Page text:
I tried this when I was still living in LA, albeit without the chiles and garlic. I was super surprised at how chewy it is -- those tentacles are kind of tough! How much is the sannakji at this place?

That buddae jiggae looks amazing, but $30? It better feed six.

Bar Eats: Ladylike Bites from Beauty & Essex

If you're willing to pay for ambiance, it's a pretty good meatball. But yes, better priced 'balls can be had elsewhere!

Street Food: Red Hook Lobster Pound

I too ate the shrimp roll in isolation. It was pretty flippin' divine. Will need to try the lobster roll soon.

Bar Eats: From Homemade Spam to Poi Doughnuts at Lani Kai

@kokeshi: I know, right? I would have loved to see Chef Rivard do a "bar food" take on Spam Musubi.

Game Day Recipe Roundup: Guacamole

The essential guacamole ingredient is salt. I've discovered that many a guacamole that was "ok" magically transforms into "oh-my!" after a few generous pinches of salt.

And the traditional guac recipe is avocados, lime/lemon, minced onion, minced jalepenos and salt. Maybe cilantro if you want to get fancy.

I add diced mango to my guacamole... that touch of sweet really takes it to the next level.

Pop-up Restaurant Installs In-House Lighting Studio for Food Bloggers

I'm glad estarla mentioned Ludo's relationship with the local bloggers. Too many chefs are willing to dismiss bloggers as nobodies trying to critique food, when most of them are just eager eaters who want to express their love of food.

Ludo has introduced to them a style of cuisine that most of them could not afford in a normal fine dining restaurant. Not only that, but he has also reached out them to LEARN from them. One of the best dishes on the LudoBites menu is an authentic Mexican mole he learned from local LA blogger Teenage Glutster.

Truff and Squeezebottle, I feel like you are too quick to judge. Pray tell, what is "everything that is wrong with a.) L.A. b.) food bloggers."

Peta, are you kidding me?

Sure this breast-milk thing is intended to be humorous and cynical, but when you try to stir controversy over facetious subjects, then it detracts from the original mission, which for intents and purposes, is a good one.

PETA lost any respect of mine when it ran a horrific ad comparing a Canadian man's murder and beheading to animal abuse. See: http://www.sfgate.com/cgi-bin/article.cgi?f=/n/a/2008/08/06/international/i101302D40.DTL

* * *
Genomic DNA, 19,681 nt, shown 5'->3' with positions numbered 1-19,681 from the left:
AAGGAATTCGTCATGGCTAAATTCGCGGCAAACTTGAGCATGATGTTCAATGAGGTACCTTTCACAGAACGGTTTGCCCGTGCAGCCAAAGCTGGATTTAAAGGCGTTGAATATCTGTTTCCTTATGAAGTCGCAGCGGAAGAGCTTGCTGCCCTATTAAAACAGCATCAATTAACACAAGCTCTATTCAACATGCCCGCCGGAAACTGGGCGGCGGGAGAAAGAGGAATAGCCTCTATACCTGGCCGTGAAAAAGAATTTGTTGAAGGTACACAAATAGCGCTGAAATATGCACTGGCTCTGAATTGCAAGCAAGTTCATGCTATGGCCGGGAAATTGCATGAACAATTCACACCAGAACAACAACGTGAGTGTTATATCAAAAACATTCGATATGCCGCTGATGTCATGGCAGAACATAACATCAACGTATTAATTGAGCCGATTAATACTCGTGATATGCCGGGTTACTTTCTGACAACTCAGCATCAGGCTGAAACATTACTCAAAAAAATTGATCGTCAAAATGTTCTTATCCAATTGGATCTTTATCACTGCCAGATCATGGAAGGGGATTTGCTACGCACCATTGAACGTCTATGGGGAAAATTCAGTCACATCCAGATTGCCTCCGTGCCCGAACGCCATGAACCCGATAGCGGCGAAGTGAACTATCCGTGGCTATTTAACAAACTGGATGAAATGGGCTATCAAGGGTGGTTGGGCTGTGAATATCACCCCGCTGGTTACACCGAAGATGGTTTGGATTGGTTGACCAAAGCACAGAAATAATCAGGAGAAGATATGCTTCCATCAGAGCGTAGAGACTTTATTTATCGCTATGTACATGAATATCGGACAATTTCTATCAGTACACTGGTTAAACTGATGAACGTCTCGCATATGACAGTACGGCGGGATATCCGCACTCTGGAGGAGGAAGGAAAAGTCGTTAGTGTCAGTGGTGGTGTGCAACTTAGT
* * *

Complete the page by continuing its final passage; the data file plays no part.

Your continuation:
Thailand prime minister forced to resign over cooking show

Well, I don't want to make a political statement since I know absolutely nothing about the Thai government. Just thought it was neat that he was a gastronome.

Curious thought: since a large number of conservatives seem to dislike arugula, would it be a hindrance to a political leader if he/she considered himself/herself a "foodie"?

By foodie, I mean foodies like SE'rs who obsess over cheese and collect wine and celebrate heirloom vegetables and revere the well-crafted carne asada taco as much as a Michelin-starred restaurant.

History has shown that Americans like to elect the leader that they would "quaff a beer with." But what if that beer happens to be an artisanal microbrew like Leffe or Unibroue or Ommegang....?

Bacon+Chocolate+Sugar= Heaven

Not quite enough bacon in the Vosges bacon bar. Only hints of it. But THIS... wow.

Ruhlman, forgive me: I really disliked The French Laundry

Annie, you're entitled to your opinion and you're entitled to blog about it. BUUUUT I must note:

In your blog, you rave about the food, how it is perfectly cooked and the menu itself was "admirably constructed" and "thoughtful" and that one course prepped you for the next. But then you get upset about how the Captain was flustered when you asked to substitute veggie dishes into the Chef's Menu.

And asking for a Virgin Mary (essentially spicy tomato juice) is not exactly a common request. You think a busy kitchen like FL's is going to stop everything and juice some tomatoes for a rookie diner? Is not having tomato juice really going to ruin your meal?

If you felt rushed through your dessert courses, the remedy is easy as speaking up: "I'm still working on this, thank you."

The only legitimate excuse you have for being indignant is the Captain's hesitation with the beef allergy. The appropriate response is always, "Yes ma'am, of course we'll make a substitute."

All in all, I'm not convinced that you really disliked French Laundry so much as you liked disliking French Laundry. But that's just my opinion, and I'm entitled to post it.

Bar Eats: $1 Oysters at Maison Premiere

Through the slim celadon doors of Josh Boissy's Maison Premiere, the call of the French Quarter beckons from the Napoleon-adorned absinthe tower standing guard from the bar. Sharply dressed bartenders shake up Sazeracs as the bluesy wail of Son House croons in the background. Find yourself a corner seat, and settle in for a long night of New Orleans wining and dining at this newly opened oyster and cocktail bar. More

Bar Eats: From Homemade Spam to Poi Doughnuts at Lani Kai

If any place can make you forget about the frigid winter for a few hours, it's Lani Kai, the "modern tropical" bar recently opened by cocktail impresario Julie Reiner (Clover Club, Flatiron Lounge). Simply order up a Liquid Luau of Gold Coast Punch--aged rum, pineapple, lime, allspice and Champagne--for the group ($65) and embark on a nice long tour of the island-inspired menu by chef Craig Rivard. More